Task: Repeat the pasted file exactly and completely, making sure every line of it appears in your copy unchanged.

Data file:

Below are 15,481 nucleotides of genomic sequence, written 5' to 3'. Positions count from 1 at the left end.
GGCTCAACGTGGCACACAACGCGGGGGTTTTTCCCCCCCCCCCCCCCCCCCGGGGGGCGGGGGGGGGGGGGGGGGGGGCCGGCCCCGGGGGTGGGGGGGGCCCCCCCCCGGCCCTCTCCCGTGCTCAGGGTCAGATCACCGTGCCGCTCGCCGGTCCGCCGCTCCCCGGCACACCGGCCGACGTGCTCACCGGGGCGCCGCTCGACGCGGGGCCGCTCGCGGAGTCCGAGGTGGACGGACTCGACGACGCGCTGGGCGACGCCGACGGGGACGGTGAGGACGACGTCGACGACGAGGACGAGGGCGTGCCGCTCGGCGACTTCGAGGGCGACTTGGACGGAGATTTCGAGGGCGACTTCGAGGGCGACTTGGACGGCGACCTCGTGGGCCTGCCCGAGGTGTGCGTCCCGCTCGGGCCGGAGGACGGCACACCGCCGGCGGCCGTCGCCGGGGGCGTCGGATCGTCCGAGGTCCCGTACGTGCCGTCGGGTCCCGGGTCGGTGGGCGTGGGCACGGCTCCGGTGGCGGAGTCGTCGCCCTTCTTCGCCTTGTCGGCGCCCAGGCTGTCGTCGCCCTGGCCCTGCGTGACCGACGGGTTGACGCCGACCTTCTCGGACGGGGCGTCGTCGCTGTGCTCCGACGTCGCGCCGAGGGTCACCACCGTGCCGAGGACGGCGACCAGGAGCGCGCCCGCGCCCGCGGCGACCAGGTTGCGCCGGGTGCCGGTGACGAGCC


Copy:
Below are 15,481 nucleotides of genomic sequence, written 5' to 3'. Positions count from 1 at the left end.
GGCTCAACGTGGCACACAACGCGGGGGTTTTTCCCCCCCCCCCCCCCCCCCGGGGGGCGGGGGGGGGGGGGGGGGGGGCCGGCCCCGGGGGTGGGGGGGGCCCCCCCCCGGCCCTCTCCCGTGCTCAGGGTCAGATCACCGTGCCGCTCGCCGGTCCGCCGCTCCCCGGCACACCGGCCGACGTGCTCACCGGGGCGCCGCTCGACGCGGGGCCGCTCGCGGAGTCCGAGGTGGACGGACTCGACGACGCGCTGGGCGACGCCGACGGGGACGGTGAGGACGACGTCGACGACGAGGACGAGGGCGTGCCGCTCGGCGACTTCGAGGGCGACTTGGACGGAGATTTCGAGGGCGACTTCGAGGGCGACTTGGACGGCGACCTCGTGGGCCTGCCCGAGGTGTGCGTCCCGCTCGGGCCGGAGGACGGCACACCGCCGGCGGCCGTCGCCGGGGGCGTCGGATCGTCCGAGGTCCCGTACGTGCCGTCGGGTCCCGGGTCGGTGGGCGTGGGCACGGCTCCGGTGGCGGAGTCGTCGCCCTTCTTCGCCTTGTCGGCGCCCAGGCTGTCGTCGCCCTGGCCCTGCGTGACCGACGGGTTGACGCCGACCTTCTCGGACGGGGCGTCGTCGCTGTGCTCCGACGTCGCGCCGAGGGTCACCACCGTGCCGAGGACGGCGACCAGGAGCGCGCCCGCGCCCGCGGCGACCAGGTTGCGCCGGGTGCCGGTGACGAGCC